He was recently elected president of Dallas’ oldest child abuse prevention agency, Family Compass.
Most recently his research showed that parents who favor spanking changed their minds after they were briefly exposed to summaries of research detailing the negative impact of corporal punishment on children. Holden, who considers spanking a public health problem, said the research indicates that parents’ attitudes about spanking could economically, quickly and effectively be changed to consider alternative disciplinary methods.
Holden’s earlier research provided a unique real-time look at spanking in a way that’s never before been studied. In a study of 37 families, mothers voluntarily recorded their evening interactions with their young children over the course of six days, including incidents of corporal punishment.
Regardless of the culture a child lives in, corporal punishment may do lasting psychological harm, German researchers say.
In a new study conducted in Tanzania, where physical punishment is considered normal, primary school students who were beaten by teachers or family members in the name of discipline tended to show more behavior problems, not fewer, the researchers found.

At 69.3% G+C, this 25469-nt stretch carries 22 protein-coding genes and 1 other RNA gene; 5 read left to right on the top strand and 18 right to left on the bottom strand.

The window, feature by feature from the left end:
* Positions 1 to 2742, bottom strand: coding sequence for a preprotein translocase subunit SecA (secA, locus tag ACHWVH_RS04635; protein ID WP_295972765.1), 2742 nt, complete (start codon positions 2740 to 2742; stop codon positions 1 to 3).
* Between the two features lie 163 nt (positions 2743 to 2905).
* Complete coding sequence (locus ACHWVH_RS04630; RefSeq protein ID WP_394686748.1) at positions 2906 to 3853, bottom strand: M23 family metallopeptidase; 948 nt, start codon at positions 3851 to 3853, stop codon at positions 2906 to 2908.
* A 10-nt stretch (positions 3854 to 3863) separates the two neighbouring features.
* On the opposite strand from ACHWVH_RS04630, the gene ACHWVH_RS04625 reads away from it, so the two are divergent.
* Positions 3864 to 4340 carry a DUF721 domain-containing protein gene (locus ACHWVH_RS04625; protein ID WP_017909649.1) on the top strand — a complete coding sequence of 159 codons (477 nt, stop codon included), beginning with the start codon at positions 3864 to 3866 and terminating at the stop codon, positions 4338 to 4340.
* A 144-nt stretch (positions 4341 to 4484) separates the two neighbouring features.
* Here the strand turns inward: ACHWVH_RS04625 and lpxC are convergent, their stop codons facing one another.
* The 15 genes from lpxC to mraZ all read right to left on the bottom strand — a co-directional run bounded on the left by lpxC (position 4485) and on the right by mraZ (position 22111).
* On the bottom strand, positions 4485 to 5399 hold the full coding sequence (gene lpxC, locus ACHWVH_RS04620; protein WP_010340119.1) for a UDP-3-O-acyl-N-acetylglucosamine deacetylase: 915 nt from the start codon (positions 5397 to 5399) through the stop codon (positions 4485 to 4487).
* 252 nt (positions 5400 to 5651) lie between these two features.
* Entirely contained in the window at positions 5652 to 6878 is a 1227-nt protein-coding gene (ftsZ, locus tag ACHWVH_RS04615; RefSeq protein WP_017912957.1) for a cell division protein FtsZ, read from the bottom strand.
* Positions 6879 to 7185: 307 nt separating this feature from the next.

“Parents aim to educate children through corporal punishment, but instead of learning good social behaviors, the beatings often have the opposite effect,” said Tobias Hecker, a psychologist at the University of Konstanz, who led the study.
“Some people still believe, despite an overwhelming body of evidence, that corporal punishment in some cultures won’t result in as many negative effects,” George Holden told Reuters Health.
“But, as this study shows, it’s difficult to find support for that argument,” said Holden, a professor of psychology at Southern Methodist University in Dallas, who was not involved in the study.
Past research, mainly in industrialized countries, has found that children and teens who experience corporal punishment may “externalize” their negative experiences in the form of bad behavior and emotional problems, Hecker and his colleagues write in the journal Child Abuse & Neglect.
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